Sourcing’s low-cost locales may do well to maintain margins, but the sector’s key markets for making goods don’t rank well where human trafficking is concerned.
Human trafficking can involve selling a person for labor, sex trafficking of girls and women lured from their homes or the enslavement of so-called employees.
The U.S. Department of State’s Office to Monitor and Combat Trafficking in Persons released a report this month ranking Bangladesh, India, Vietnam, Cambodia and Thailand among the worst of the sourcing countries based on efforts to eliminate trafficking.
A country can be ranked Tier 1, 2 or 3 based on its compliance with trafficking standards and efforts to curb the unfavorable practice altogether.
Tier 1 countries’ governments fully comply with The Victims of Trafficking and Violence Protection Act’s (TVPA) minimum standards, Tier 2 countries’ governments don’t fully comply with the standards but are making efforts to increase compliance with those standards. Countries ranked on the Tier 2 Watch List have governments that don’t comply with the standards and the number of trafficking victims is substantial or significantly increasing, and Tier 3 countries don’t comply with the standards and aren’t making any significant strides to do so.
Bangladesh, India and Vietnam were among those ranked Tier 2.
According to the report, Bangladesh isn’t in compliance with the TVPA standards but the country is making significant efforts to eliminate trafficking. It continued to prepare—though didn’t finalize—implementing rules for the 2012 Prevention and Suppression of Human Trafficking Act. Authorities in the country rescued 2,621 victims and placed them in nine government-operated shelters and the government continued to fund multipurpose shelters, drop-in centers and safe homes for victims of trafficking.
India funded shelters for victims and launched searches for missing and abandoned children who may have been subject to trafficking, but the government’s law enforcement progress was unknown as was actual trafficking data.
Cambodia came in on the Tier 2 Watch List for the third consecutive year and the only thing that saved it from a Tier 3 ranking was a plan the government wrote that, if implemented, would “constitute making significant efforts to meet minimum standards for the elimination of trafficking.”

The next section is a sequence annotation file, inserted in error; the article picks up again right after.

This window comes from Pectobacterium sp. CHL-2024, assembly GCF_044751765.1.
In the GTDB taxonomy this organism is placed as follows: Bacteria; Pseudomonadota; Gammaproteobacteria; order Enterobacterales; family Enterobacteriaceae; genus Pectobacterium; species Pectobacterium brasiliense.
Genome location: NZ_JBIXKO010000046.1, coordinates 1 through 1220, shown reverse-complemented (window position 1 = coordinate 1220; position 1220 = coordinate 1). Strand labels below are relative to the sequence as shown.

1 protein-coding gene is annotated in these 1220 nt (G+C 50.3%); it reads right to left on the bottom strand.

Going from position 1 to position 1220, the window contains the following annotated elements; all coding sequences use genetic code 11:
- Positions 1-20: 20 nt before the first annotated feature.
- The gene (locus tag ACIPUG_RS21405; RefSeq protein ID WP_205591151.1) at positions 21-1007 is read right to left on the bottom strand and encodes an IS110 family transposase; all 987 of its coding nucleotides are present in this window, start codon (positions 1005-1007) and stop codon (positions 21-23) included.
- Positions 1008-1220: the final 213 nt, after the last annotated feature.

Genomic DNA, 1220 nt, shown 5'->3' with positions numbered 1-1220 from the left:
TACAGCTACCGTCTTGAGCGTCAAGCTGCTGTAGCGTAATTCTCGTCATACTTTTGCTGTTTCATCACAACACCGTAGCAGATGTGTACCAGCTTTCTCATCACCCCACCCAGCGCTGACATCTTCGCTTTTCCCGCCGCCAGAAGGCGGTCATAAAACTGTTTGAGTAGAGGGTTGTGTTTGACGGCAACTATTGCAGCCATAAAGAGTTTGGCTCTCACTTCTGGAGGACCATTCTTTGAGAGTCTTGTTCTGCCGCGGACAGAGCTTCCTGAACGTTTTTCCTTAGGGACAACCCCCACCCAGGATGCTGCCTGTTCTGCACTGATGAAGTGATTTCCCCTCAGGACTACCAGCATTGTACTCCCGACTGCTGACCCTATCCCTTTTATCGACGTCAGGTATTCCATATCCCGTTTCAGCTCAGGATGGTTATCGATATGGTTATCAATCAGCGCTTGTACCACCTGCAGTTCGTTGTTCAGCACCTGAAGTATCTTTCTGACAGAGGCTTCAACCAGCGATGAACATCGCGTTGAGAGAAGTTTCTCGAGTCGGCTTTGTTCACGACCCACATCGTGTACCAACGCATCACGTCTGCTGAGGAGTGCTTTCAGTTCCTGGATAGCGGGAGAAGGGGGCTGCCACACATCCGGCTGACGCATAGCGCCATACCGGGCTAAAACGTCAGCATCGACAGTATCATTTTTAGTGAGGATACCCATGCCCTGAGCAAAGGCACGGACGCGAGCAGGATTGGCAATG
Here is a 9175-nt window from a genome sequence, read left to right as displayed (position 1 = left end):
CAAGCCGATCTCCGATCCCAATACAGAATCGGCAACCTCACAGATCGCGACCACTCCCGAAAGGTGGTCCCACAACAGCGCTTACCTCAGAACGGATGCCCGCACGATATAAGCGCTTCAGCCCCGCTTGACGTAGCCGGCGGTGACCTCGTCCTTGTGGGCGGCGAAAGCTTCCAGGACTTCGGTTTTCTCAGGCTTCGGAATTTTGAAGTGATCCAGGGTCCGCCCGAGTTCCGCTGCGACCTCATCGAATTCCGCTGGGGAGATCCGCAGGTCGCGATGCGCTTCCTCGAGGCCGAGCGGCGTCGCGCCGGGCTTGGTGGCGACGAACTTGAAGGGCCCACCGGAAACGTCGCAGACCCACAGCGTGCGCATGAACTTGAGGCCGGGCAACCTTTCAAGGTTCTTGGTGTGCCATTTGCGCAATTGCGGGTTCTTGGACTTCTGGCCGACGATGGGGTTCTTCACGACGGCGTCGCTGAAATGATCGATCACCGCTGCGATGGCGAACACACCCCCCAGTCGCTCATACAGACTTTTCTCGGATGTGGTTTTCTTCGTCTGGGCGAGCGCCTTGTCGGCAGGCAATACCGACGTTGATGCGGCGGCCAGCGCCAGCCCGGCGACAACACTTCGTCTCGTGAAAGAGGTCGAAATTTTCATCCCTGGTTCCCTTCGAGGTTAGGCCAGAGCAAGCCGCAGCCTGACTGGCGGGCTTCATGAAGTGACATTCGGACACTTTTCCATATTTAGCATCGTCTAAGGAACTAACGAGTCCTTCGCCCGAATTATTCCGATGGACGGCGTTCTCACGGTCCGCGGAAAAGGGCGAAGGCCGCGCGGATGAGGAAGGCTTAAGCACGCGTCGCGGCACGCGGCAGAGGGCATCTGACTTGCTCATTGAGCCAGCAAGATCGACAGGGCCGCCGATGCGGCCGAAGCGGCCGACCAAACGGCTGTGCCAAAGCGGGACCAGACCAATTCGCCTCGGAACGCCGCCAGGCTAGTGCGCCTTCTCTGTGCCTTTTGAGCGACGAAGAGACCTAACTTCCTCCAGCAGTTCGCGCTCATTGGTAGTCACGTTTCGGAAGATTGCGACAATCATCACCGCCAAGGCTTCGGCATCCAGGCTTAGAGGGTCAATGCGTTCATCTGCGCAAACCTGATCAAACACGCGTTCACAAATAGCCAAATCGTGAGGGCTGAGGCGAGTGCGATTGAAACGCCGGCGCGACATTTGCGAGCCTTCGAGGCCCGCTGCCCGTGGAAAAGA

The report noted that Cambodia continued to prosecute and convict traffickers but it did not prosecute or convict any complicit officials or take action against a former anti-trafficking police chief whose conviction for human trafficking was secretly overturned in a closed-door Supreme Court hearing.
Thailand ranked worst at Tier 3.
As many as 4 million migrant workers are estimated to be working in Thailand and most are filtered through registered and unregistered labor brokers, some of which are in cahoots with employers and even law enforcement officials to confiscate identification documents and subject workers to debt bondage for the exorbitant fees posited as necessary for taking on the work.
“Some Thai officials are complicit in trafficking crimes and corruption continues to undermine anti-trafficking efforts. In some instances, corrupt officials on both sides of land borders accept payment from smugglers involved in the movement of migrants between Thailand and neighboring countries including Malaysia, Laos, Burma, and Cambodia; some of these migrants subsequently become trafficking victims,” the report noted.
The country prosecuted some trafficking cases but corruption impeded any progress on the issue. Thailand’s government does not comply with the TVPA minimum standards and isn’t making any efforts to do so.
“The bottom line is that this is no time for complacency,” Secretary of State John Kerry said in the report’s introduction. “Right now, across the globe, victims of human trafficking are daring to imagine the possibility of escape, the chance for a life without fear, and the opportunity to earn a living wage.”
He added, “One thing is clear: No nation can end modern slavery alone. Eliminating this global scourge requires a global solution. It also cannot be solved by governments alone. The private sector, academic institutions, civil society, the legal community, and consumers can all help to address the factors that allow human trafficking to flourish.”